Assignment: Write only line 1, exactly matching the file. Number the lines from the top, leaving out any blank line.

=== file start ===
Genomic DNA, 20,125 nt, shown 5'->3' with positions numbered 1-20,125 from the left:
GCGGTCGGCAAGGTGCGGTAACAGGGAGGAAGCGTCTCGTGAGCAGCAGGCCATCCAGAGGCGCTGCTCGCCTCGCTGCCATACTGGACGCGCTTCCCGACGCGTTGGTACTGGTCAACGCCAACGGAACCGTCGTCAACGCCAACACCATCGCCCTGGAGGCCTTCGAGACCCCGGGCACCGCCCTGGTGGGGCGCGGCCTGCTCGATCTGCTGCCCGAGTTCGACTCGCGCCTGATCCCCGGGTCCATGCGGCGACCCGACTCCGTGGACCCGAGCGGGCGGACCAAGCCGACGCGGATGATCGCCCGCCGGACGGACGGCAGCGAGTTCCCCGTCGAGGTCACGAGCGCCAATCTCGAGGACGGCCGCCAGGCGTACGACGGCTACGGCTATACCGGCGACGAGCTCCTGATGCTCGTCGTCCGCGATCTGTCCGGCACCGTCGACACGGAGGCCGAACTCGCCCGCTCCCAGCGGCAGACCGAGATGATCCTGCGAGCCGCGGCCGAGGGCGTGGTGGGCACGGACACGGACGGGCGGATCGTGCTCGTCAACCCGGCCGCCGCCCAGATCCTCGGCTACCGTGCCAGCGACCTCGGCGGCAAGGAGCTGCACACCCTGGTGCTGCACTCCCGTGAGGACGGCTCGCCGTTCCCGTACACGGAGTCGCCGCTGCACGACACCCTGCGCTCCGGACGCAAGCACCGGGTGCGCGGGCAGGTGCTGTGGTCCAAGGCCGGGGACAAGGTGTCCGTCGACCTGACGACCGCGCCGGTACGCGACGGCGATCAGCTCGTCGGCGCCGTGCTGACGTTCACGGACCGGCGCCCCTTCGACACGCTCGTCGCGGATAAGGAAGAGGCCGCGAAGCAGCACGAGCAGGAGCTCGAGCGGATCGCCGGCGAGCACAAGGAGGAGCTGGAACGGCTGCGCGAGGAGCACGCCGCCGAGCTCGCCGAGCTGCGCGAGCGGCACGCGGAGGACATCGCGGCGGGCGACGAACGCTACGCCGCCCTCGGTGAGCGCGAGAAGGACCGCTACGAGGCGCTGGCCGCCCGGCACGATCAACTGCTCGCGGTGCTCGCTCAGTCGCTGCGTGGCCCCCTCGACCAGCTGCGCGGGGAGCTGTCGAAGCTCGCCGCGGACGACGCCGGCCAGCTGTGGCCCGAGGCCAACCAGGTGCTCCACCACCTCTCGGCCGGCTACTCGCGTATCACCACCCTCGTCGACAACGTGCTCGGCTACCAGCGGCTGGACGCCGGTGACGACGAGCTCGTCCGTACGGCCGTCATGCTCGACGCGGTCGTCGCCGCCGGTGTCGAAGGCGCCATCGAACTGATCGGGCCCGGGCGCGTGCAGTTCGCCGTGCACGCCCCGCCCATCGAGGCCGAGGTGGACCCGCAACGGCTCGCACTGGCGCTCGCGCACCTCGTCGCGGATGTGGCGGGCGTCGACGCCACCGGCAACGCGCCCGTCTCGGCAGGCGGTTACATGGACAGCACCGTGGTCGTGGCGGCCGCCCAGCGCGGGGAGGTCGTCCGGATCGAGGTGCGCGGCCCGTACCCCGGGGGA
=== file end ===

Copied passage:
Genomic DNA, 20,125 nt, shown 5'->3' with positions numbered 1-20,125 from the left: